My 5 year old has just started primary school, and for the most part he's taking the change from Kindergarten very well. He was a little shocked by the fact that he had to sit and learn instead of playing all day but he's always taken to new experiences very well.

His teacher has commented on his surprisingly high confidence levels (something my wife and I have always tried to nurture as we are both very shy/quiet people) stating that, while most new students will not venture far from their classroom for the first few months, within two days they had to go looking for him after lunch and found him at the other end of the school playing "tackle" rugby with the 12 year olds.

My wife and I thought that was great. However the other side to this confidence is an increasing lack of respect for authority figures. My wife went to pick him up last week and found him in a Mexican standoff with the teacher and assistant teacher, refusing to pack his bag for home time because he had lost his water bottle and they wouldn't let him wander the school looking for it. The situation itself was (and still is) hilarious, and while I want him to stand up for himself I don't want to encourage him to defy teachers/authority figures so aggressively in the future.

How can I re-enforce the idea that he should do as he's told at school, even when he only wants to break the rules to do something positive (like find his lost belongings)? All without discouraging him from defending his ideas?

  • IMO don't worry too much about it. His peers and school teachers will instill him with a balanced behavior sooner rather than later. If not, adolescence and young adulthood will. Assuming he respects his parents you've already taught him what an authority figure is; peer learning will inculcate new figures into him. Aug 22, 2017 at 10:46
  • You're giving mixed signals. Do you want him to "think freely" or to listen to his teachers. If I'm confused, imagine how your toddler feels. Teaching him to stand up for himself against his teachers should not be necessary. You might think it's hilarious but chances are others do not. Aug 22, 2017 at 13:32

1 Answer 1


I would focus on role playing with him and helping him learn how to negotiate when needed, listen when that is warranted (which is the majority of the time at this age) and defy in the few instances where that is reasonable.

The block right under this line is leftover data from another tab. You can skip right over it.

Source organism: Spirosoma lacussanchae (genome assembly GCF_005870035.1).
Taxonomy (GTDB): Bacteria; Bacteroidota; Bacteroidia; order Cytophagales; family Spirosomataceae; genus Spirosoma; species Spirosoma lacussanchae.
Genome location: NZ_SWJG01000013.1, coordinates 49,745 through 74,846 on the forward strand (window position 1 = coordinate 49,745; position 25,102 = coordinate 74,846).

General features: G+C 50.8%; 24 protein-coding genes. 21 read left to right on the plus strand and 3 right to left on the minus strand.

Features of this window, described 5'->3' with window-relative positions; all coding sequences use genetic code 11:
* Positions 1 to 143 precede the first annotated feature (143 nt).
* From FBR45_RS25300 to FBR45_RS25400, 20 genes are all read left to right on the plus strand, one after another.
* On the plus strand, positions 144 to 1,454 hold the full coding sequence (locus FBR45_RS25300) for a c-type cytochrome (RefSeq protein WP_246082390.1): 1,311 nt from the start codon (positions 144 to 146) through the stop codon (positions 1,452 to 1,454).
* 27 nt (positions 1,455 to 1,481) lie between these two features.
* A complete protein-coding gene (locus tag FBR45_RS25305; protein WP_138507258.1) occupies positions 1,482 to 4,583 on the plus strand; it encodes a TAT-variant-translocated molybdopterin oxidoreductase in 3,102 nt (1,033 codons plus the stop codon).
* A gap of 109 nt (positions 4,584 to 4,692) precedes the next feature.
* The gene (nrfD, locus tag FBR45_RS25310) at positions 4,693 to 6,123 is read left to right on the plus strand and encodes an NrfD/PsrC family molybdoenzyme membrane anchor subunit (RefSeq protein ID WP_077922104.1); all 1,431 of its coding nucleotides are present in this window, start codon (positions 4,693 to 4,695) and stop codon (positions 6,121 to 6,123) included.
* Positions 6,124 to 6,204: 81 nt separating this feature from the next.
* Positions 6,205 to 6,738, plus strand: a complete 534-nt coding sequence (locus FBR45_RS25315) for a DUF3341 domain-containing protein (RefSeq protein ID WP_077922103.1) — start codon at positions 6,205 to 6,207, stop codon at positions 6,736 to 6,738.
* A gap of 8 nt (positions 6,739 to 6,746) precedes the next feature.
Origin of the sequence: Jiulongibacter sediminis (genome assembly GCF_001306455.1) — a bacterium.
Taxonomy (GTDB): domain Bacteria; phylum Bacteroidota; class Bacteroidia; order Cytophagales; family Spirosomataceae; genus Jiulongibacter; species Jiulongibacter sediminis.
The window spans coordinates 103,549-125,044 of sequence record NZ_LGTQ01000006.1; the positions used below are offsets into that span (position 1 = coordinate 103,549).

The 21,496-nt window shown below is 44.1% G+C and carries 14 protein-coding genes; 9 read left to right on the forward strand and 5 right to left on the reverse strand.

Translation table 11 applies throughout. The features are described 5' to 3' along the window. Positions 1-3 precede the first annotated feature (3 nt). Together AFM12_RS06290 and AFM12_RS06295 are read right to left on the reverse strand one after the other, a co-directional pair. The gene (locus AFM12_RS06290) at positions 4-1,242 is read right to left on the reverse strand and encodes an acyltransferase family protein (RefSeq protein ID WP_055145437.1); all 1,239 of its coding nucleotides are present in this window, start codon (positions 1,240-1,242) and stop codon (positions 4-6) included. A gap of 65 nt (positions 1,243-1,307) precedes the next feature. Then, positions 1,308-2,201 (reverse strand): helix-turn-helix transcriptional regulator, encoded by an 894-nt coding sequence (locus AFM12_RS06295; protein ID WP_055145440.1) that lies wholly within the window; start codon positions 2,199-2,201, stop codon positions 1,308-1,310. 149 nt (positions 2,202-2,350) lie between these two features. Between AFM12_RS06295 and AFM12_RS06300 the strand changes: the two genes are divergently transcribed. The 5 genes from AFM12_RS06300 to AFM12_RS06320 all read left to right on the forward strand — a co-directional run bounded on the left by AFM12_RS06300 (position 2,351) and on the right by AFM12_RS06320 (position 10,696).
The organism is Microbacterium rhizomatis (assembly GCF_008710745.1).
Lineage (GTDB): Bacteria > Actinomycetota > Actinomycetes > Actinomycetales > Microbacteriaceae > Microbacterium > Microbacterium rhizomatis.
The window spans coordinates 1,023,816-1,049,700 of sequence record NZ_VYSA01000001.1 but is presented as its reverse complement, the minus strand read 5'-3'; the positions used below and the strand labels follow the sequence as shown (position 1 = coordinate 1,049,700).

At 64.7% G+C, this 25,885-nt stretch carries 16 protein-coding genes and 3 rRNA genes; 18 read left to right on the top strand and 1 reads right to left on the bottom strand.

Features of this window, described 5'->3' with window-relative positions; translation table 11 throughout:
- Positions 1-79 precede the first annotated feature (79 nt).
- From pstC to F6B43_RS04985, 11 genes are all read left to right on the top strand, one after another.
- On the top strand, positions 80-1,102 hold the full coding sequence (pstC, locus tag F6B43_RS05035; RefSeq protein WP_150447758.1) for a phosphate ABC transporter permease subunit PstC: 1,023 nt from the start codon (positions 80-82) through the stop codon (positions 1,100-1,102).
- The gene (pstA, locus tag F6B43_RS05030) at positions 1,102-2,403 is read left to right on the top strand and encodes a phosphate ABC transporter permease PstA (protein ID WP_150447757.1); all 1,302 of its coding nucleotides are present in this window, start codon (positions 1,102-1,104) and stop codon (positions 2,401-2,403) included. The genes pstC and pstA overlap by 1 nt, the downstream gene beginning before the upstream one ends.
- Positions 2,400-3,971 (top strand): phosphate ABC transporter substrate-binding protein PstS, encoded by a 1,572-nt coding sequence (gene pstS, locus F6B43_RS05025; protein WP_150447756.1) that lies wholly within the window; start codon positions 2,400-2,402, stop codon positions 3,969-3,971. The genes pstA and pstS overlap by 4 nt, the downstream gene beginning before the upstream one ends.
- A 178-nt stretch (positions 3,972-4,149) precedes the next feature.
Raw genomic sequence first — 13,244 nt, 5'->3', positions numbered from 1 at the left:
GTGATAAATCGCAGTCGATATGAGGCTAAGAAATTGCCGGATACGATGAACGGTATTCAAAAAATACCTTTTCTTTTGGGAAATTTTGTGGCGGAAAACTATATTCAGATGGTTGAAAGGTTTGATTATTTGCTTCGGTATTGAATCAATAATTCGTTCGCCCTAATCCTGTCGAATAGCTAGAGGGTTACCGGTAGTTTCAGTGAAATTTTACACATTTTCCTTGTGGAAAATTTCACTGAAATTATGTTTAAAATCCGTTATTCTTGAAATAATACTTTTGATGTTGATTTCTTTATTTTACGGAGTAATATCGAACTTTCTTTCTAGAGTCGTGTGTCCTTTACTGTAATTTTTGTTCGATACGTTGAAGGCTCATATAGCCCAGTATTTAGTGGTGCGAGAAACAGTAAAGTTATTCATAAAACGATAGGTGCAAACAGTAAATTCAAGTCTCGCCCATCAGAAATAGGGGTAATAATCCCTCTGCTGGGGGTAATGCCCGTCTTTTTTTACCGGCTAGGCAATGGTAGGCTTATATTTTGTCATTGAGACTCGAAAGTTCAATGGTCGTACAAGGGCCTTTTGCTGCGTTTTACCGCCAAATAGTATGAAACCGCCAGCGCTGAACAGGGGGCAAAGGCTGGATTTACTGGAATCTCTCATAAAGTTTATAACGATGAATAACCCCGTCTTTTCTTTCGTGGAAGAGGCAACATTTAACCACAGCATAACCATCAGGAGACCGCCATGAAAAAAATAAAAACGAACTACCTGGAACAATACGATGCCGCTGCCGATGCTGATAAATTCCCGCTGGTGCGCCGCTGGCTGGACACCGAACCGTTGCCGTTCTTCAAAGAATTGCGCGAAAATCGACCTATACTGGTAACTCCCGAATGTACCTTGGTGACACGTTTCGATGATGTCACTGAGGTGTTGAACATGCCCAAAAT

I do tell my kids that adults sometimes ,though rarely, could ask you to do something you believe mom or dad may not approve of or just isn't safe. In those cases, it is okay to refuse to do that and ask repeatedly for your mom or dad to confirm whether this is okay or not. I can give you an example that happened in my life. One child was at a friend's to play. He refused to get into their pool because the mom wasn't going to be with them. She even told me after the fact she told them to go swim "while she got things done". He knew this was a big no from me, so refused to comply, which resulted in me being called to get him because she was "too busy" to watch the kids. It also ended him ever going to play there again, obviously. The only defense I can give her is that all the kids could touch the bottom, but this is still a big no from me and my child knew this, so he complied with me versus her, so essentially he was still following rules, just my rules.

Another child was picked up for a play date. He came back in the house a few minutes later very upset. He said he was told to ride in the car without any carseat. I had told this mom if she needed his booster it was in my unlocked car. Instead she told him it was a short drive and he didn't need it. He is a rule follower, so when he felt he couldn't get out of the argument, he told her he had to pee, and came in to tell me.

So I have taught my kids that if they do not feel safe about what they are being told, they do not have to comply. I think this is reasonable, especially given that I have seen justified cases where they have exerted their defiance.

That said, they are also told to what they are told unless it feels unsafe and if they do not like what they are told, comply in the meantime and wait for me or dad. In this case, it seems likely that you would be permitted to walk him around to look for his water bottle, so waiting would likely resolve all of it. So perhaps focus on telling him that if he absolutely disagrees with someone of authority, hold his tongue, do as asked and then wait to talk it through with you. If he had a point and you think maybe he could have been permitted to do something, then you can advocate for him, if not, you can help him understand the "why not".

I think what you tell him is that at school teachers worry about everyone, not just him or his interests, so they cannot let him do some of the things he wants to do because they cannot allow all the kids to just do whatever each kids wants to do. Then maybe do a little work too on social skills. Learning how to get along well with teachers and other authority figures can serve you very well in life. In my house we are silly and fun about it and call them "dramatic reenactments", and I let the kid choose who has what part, inform us of what we are reenacting, etc. Then we talk about what the right and wrong way is to handle that situation. Sometimes I get to be the defiant kid and they are in charge and I get to drive them crazy with my "but why" questions. ;)

  • Gonna accept that right away, solid advice. Thanks for your opinions and I'll definitely start working on the "do as you're told while you wait for me or mum" thing. Thanks.
    – Wompguinea
    Aug 22, 2017 at 19:53

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